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“Life as a House” has much heart and not enough brain, and to the degree that you can put your centers of higher intelligence on hold, it works as a tragicomic weeper. Because it is slick and classy and good to look at, and the actors are well within their range of competence, you can enjoy the movie on a made-for-TV level, but you wish it had been smarter and tougher. It is a little deadening to realize, at about the 25-minute mark, that the problems of every single major character will be resolved by the end.
Those characters include George (Kevin Kline), a model-maker who has just been fired from his job at an architect's firm. Robin (Kristin Scott Thomas), his ex-wife, now trapped in a loveless marriage with the absent-minded Peter (Jamey Sheridan). Sam (Hayden Christensen), George and Robin's angst-ridden, pierced, drug-using and self-loathing son. Coleen (Mary Steenburgen), the next-door neighbor, and her daughter Alyssa (Jena Malone). And Josh (Ian Somerhalder), Sam's friend and Alyssa's boyfriend, and a part-time pimp.
I cannot proceed further without informing you that very early in the movie (spoiler warning), George discovers he has about four months to live. For a time we assume he has Ali MacGraw's disease (the sicker you get the better you look), but a specific diagnosis is revealed toward the end.
George got a severance package when he was fired, and he determines to tear down the shack he lives in, build a new house, and win the love and respect of his son, all in one summer.
George's shack sits in a cul-de-sac high on a cliff overlooking the Pacific, in Orange County, Calif. Owners of ocean frontage in that area will be interested to learn that with 26 weeks of severance pay as a model-maker, George can afford to tear down his house and build another one. Some will be surprised he could even pay the taxes.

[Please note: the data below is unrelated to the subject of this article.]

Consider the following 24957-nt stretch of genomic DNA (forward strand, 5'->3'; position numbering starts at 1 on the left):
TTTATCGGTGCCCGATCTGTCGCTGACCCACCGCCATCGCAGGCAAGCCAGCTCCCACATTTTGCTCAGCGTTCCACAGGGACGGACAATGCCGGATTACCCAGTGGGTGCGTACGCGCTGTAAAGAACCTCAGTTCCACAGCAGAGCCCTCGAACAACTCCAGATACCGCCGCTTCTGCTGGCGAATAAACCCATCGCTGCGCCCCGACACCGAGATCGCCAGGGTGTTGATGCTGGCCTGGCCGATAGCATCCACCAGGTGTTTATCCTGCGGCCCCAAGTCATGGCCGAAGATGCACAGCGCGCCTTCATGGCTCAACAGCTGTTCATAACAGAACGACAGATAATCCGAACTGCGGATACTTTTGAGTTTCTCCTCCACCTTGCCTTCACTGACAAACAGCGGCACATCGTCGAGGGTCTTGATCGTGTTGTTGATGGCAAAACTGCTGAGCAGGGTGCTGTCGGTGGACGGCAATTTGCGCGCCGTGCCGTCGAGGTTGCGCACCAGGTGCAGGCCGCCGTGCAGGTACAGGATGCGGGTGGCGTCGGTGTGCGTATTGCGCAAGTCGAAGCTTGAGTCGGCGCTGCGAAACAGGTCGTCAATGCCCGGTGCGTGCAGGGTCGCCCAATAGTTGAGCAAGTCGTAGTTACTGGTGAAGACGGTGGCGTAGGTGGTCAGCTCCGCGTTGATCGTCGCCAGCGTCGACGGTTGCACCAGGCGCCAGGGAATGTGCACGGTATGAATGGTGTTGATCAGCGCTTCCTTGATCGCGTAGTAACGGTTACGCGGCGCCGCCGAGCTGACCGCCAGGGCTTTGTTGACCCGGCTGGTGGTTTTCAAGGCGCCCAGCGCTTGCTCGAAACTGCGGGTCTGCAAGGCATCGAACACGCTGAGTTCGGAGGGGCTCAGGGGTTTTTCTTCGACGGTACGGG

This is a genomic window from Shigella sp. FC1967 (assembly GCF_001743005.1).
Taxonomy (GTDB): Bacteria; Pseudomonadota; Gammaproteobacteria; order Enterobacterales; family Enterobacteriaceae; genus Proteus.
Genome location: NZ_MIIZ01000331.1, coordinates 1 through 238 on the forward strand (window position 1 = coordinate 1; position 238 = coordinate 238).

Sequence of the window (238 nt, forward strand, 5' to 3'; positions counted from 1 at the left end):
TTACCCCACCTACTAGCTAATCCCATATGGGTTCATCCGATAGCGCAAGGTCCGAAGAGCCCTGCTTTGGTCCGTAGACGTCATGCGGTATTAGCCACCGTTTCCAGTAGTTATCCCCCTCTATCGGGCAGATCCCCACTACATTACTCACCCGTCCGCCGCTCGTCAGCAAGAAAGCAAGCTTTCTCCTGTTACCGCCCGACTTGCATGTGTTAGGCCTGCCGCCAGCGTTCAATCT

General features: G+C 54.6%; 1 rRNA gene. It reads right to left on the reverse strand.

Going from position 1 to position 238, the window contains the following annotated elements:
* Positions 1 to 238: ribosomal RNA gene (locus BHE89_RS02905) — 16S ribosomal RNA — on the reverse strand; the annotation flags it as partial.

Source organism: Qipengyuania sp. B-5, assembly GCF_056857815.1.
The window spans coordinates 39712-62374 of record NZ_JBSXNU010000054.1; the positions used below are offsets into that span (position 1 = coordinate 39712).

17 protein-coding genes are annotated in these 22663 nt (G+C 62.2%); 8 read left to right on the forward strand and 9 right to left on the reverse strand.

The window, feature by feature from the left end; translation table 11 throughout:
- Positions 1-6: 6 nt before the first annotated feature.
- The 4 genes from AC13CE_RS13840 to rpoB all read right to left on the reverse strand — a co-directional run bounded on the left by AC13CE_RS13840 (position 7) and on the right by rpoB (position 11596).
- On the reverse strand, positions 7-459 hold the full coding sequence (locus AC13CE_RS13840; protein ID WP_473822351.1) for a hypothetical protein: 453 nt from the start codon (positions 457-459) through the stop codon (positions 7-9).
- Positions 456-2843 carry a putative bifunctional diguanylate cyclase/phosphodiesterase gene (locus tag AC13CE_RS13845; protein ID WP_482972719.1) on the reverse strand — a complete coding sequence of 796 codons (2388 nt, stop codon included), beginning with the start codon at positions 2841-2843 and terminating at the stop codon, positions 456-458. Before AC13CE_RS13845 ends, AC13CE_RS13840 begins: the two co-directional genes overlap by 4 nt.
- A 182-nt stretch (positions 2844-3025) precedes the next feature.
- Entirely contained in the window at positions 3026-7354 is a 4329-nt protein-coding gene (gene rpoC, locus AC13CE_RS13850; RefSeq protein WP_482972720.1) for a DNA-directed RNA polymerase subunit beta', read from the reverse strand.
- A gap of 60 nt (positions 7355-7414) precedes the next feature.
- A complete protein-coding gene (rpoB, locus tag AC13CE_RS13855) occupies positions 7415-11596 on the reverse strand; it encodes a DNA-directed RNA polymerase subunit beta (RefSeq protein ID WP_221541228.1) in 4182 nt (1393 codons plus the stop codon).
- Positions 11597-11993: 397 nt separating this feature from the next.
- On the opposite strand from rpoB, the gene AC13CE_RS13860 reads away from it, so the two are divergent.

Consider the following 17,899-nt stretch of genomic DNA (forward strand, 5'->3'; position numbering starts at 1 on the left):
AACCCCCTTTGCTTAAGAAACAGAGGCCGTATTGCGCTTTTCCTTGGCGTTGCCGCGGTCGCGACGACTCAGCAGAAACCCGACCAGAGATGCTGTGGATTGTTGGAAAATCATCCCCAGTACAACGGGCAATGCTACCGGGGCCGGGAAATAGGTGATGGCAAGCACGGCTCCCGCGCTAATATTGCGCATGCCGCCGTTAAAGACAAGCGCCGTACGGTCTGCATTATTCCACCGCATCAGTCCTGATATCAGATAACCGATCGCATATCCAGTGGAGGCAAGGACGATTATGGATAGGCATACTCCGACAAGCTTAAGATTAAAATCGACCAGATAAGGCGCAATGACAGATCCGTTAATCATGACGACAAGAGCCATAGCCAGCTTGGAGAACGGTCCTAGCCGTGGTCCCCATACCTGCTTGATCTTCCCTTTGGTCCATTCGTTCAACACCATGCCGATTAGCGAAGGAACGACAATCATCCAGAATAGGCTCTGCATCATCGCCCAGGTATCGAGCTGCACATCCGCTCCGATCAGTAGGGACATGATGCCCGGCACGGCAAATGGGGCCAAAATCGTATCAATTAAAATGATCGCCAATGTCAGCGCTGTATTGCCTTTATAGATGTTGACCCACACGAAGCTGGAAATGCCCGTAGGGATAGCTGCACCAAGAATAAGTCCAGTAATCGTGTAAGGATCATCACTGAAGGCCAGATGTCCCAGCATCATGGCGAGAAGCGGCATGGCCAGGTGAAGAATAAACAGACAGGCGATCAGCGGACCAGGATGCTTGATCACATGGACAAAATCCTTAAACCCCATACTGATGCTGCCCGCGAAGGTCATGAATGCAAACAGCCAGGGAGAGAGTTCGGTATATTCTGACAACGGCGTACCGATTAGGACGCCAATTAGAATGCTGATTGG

Any sentient being will be able to predict, after sizing up the characters and their establishing dialogue, that Sam will remove the hardware from his face and learn through hard work to become clean and sober and love his father. That Robin will want to share the experience with Sam (and her two young children by the second marriage), and will recall her early love for George. That Sam and Alyssa will become friends, and a little more. And that two unassigned characters of opposite genders are required by the laws of screenwriting to get together, even if one is a teenage pimp and the other a yuppie housewife.
But I am getting way too cynical. You have to approach “Life as a House” knowing that it has no interest in life as it is really lived or people as they really are, and offers lovable characters whose personality traits dictate their behavior, just like on television. What is remarkable is how Kline and Thomas, in particular, are able to deepen their characters by sheer skill and depth of technique, so that we like them and care what happens to them. (Whether it is George and Robin we like, or Kline and Thomas, is beside the point--the characters and actors amount to the same thing.) Some episodes in the movie seem especially contrived. One involves a character who discovers something astonishing and falls off the roof. In my experience, people on roofs tend to hold on while digesting astonishing discoveries. Another involves the comeuppance of a nasty neighbor (Sam Robards). The nature of his comeuppance is dictated by the Law of Character Economy, which dictates, I believe, that the purpose of concealing his identity in an earlier scene is to reveal it in a later one.
There is also a scene involving Christmas lights that strains geo-graphy, plausibility, visibility and special effects to the breaking point. It gets distracting when some scenes in a movie exist on a different plane of possibility than the others.
Hollywood has fallen on dark days, dumbing down many of its films to the point where the actors seem measurably brighter than their dialogue and decisions. The current "My First Mister" directed by Chrstine Lahti, has surprisingly similar situations, more effectively handled. “Life as a House” is aimed at the audience that admired a movie like “Terms of Endearment” (1983) but exists, alas, on the level of its pale sequel, “The Evening Star” (1996). The scenes that play best are not the ones of high drama and tear-jerking intensity, but the moments of simple affection between Kline and Thomas.
Those moments have truth, and they humble some of the other material.
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